Guidelines for email signatures:

  • Text only works best
  • Avoid images (logos, social media links, photographs, etc)
  • Avoid HTML formatting — some recipients will see a text-only version
  • Avoid wise sayings and witty aphorisms

The email signature in the illustration shows how confusing images (logos, social media links, etc) can be. The sender, in the illustration below, believes that he is sending a message with no attachments, but the receiver sees five attachments. If there were an attachment, how would he know which of the (now six) attachments is the one he needs? In addition, attachments in emails may be viewed with suspicion by spam filters and security software.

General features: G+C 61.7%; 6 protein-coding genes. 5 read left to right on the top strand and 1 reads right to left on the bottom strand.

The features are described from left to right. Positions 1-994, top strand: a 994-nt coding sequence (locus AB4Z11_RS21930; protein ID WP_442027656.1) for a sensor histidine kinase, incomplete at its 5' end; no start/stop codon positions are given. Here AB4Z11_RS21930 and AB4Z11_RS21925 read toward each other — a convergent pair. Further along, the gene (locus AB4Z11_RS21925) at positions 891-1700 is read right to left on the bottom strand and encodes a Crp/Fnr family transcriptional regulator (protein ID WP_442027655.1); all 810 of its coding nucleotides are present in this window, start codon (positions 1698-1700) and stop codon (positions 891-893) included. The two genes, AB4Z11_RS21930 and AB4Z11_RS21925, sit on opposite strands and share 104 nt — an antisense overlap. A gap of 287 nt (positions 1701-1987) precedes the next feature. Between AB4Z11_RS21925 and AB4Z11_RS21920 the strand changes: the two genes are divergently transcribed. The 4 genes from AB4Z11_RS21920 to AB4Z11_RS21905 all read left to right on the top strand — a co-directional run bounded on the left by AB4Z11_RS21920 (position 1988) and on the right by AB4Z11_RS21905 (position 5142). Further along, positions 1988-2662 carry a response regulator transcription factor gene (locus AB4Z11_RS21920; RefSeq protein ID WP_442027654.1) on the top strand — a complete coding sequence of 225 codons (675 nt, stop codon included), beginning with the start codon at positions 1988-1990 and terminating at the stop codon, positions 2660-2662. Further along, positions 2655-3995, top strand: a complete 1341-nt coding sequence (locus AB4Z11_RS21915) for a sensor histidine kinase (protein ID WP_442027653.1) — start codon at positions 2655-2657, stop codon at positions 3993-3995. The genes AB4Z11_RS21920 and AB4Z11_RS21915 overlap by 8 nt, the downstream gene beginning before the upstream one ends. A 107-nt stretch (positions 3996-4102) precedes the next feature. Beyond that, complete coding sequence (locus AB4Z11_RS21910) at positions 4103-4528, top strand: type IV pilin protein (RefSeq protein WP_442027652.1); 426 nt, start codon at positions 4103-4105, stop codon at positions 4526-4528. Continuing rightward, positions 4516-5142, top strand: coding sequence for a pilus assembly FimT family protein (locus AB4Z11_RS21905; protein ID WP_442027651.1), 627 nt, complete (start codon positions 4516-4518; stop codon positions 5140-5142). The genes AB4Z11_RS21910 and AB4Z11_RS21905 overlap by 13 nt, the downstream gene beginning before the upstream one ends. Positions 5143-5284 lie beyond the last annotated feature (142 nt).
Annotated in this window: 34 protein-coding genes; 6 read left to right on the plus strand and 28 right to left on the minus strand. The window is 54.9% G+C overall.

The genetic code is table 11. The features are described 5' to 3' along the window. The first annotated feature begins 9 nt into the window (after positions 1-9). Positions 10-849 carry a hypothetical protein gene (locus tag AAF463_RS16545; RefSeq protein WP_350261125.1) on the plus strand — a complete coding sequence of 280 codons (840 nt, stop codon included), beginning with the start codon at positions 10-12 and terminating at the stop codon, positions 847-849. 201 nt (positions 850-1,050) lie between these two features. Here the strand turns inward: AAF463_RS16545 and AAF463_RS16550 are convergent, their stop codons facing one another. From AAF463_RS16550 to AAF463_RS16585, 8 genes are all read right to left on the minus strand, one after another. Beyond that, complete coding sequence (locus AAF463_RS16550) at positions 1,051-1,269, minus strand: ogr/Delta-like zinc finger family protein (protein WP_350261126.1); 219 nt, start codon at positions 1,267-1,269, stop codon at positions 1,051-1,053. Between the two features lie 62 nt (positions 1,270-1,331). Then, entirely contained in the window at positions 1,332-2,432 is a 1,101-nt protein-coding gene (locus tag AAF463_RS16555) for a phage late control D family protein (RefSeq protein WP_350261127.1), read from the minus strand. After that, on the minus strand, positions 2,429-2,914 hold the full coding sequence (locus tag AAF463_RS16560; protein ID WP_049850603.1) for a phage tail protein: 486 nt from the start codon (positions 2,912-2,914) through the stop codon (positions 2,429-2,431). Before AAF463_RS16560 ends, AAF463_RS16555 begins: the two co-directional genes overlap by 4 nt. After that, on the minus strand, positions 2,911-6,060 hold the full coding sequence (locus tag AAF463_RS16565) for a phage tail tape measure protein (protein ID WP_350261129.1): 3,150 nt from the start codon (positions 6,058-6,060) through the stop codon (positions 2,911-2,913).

One thing that this sender did correctly was to make the contact portions of the signature live text. If that information is part of a logo image, it can’t be copied and pasted. He also used web-safe typefaces (Georgia and Tahoma). There is simply no guarantee that the recipient will see your message in the type you specified, but the chances are increased with web-safe fonts.

Aphorisms and wise sayings have no place in business correspondence. It may seem innocuous or well-intentioned, but you risk offending people, and there is nothing to be gained.

Keep the signature on your professional emails attachment-free and text only.